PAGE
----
The point in all of this is to play. There are thousands of scenarios where AI may or may not have an application that produces value. But knowing where and when to leverage it will be the agency of every human on the planet with a smartphone and an internet connection. Over time, your own intelligence will start to develop mental models around what leads to good and valuable applications.

Evaluate like a Scientist.

The Scientific Method says you start with a hypothesis, experiment, measure, evaluate and adapt. I think the process itself is likely a bit rigid to follow in the spirit of playing like a child, but do take the time to interrogate the outcomes that you achieve from your playful experiments.

GenAI is known to hallucinate (one might argue that it’s a feature, not a bug), earlier versions of ChatGPT (i.e the version from 6 months ago) was awful at math (it’s not a reasoning or logical engine but a predictive word engine), and the cocktail recipe I had it come up with on New Year’s Eve was terrible. But in the spirit of both the Scientific Method and child playfulness…how many times and ways did you try to get a better outcome? Did you enter a simple command or request with no context? How many roles did you ask AI to assume? Did you use a single call-and-response mode or use it in an interactive and conversational experience? Only through this iterative process of experimentation can we truly uncover the potential of AI and harness its power effectively.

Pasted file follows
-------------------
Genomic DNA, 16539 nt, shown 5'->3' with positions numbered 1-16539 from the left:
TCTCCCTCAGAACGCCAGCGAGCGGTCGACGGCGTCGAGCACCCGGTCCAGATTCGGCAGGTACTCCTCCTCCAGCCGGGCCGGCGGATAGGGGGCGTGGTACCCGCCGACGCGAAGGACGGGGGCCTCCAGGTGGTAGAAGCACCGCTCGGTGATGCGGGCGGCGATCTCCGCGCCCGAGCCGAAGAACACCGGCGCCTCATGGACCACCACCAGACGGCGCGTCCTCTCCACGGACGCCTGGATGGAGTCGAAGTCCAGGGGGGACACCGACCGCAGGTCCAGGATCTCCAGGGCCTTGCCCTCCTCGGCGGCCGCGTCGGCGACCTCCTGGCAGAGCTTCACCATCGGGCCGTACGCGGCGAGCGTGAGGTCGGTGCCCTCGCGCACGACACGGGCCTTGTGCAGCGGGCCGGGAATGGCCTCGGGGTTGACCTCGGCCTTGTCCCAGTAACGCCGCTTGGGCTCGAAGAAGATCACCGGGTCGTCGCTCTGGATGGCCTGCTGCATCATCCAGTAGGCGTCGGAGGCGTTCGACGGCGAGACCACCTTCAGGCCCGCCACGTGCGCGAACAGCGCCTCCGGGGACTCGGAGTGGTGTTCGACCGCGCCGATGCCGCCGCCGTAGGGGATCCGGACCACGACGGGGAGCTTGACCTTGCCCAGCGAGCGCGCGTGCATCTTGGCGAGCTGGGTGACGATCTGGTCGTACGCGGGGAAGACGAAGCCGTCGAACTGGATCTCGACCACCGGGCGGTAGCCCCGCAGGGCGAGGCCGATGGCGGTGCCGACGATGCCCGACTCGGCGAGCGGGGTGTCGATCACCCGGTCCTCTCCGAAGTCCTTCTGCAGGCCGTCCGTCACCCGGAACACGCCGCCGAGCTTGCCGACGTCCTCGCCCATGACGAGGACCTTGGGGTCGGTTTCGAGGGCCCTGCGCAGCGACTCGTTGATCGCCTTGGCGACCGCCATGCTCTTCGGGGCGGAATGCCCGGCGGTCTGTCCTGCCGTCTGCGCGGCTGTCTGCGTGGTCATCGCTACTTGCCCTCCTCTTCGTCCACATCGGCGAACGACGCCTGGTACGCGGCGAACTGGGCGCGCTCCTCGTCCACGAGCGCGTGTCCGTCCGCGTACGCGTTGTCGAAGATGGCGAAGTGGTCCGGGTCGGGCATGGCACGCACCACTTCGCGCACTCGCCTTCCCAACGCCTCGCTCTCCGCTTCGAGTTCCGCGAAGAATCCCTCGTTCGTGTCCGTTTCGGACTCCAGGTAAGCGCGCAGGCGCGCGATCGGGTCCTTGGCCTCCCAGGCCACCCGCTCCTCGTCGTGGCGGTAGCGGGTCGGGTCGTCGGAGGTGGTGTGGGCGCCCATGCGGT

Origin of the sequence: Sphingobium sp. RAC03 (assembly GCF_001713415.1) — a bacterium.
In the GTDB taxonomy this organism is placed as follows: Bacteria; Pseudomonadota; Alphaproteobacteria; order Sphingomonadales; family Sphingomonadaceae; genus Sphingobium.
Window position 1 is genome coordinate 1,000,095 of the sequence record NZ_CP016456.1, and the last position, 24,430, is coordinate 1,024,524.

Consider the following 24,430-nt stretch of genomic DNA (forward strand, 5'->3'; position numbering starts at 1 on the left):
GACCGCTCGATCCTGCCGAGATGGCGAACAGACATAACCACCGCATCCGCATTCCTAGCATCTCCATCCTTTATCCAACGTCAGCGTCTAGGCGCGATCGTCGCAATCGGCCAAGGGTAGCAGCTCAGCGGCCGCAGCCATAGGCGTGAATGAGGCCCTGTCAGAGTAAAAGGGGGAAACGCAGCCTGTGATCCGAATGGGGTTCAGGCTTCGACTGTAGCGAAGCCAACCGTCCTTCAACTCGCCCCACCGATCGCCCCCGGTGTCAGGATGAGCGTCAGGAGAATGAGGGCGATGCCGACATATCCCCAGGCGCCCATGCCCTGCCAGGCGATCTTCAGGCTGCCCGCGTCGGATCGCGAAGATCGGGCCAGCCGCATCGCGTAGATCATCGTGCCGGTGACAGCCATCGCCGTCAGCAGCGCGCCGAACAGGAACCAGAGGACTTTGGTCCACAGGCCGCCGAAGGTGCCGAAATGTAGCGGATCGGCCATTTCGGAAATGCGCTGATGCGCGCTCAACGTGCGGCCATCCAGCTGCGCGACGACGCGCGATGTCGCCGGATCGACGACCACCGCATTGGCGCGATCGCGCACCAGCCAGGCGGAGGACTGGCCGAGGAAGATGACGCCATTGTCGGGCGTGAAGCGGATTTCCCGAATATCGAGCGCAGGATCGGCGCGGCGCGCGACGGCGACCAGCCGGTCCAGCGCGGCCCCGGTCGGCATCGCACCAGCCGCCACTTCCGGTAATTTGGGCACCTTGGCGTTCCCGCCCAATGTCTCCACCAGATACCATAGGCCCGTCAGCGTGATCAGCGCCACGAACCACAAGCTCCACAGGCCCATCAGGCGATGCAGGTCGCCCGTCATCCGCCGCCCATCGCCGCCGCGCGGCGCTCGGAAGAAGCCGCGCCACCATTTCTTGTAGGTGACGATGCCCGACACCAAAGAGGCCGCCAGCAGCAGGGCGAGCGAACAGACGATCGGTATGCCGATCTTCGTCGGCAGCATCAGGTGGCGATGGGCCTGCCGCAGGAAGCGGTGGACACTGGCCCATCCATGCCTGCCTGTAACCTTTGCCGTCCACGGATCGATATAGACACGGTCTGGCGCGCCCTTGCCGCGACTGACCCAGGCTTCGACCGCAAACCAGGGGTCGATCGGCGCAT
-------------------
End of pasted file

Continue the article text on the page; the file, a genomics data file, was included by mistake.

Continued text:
Just Start.

As we witness the relatively mundane applications of AI in the enterprise context, it is time for businesses to embrace a spirit of creative experimentation as a strategic imperative.

If the point of strategy is to uncover new opportunities and ways of working, and we face tools with untapped potential, it makes sense to leverage our unique human abilities to understand and envision the future. Don’t try to answer the question “What’s our AI strategy?” but rather answer with a better question; “What problem do we want AI to solve for us?”

And if you’re struggling to answer that, maybe you consider reaching out to a firm that understands technology at the intersection of business and experiences. Cause at the end of the day, that’s all we want technology to do for us—provide a better experience.

—Spencer Saunders, President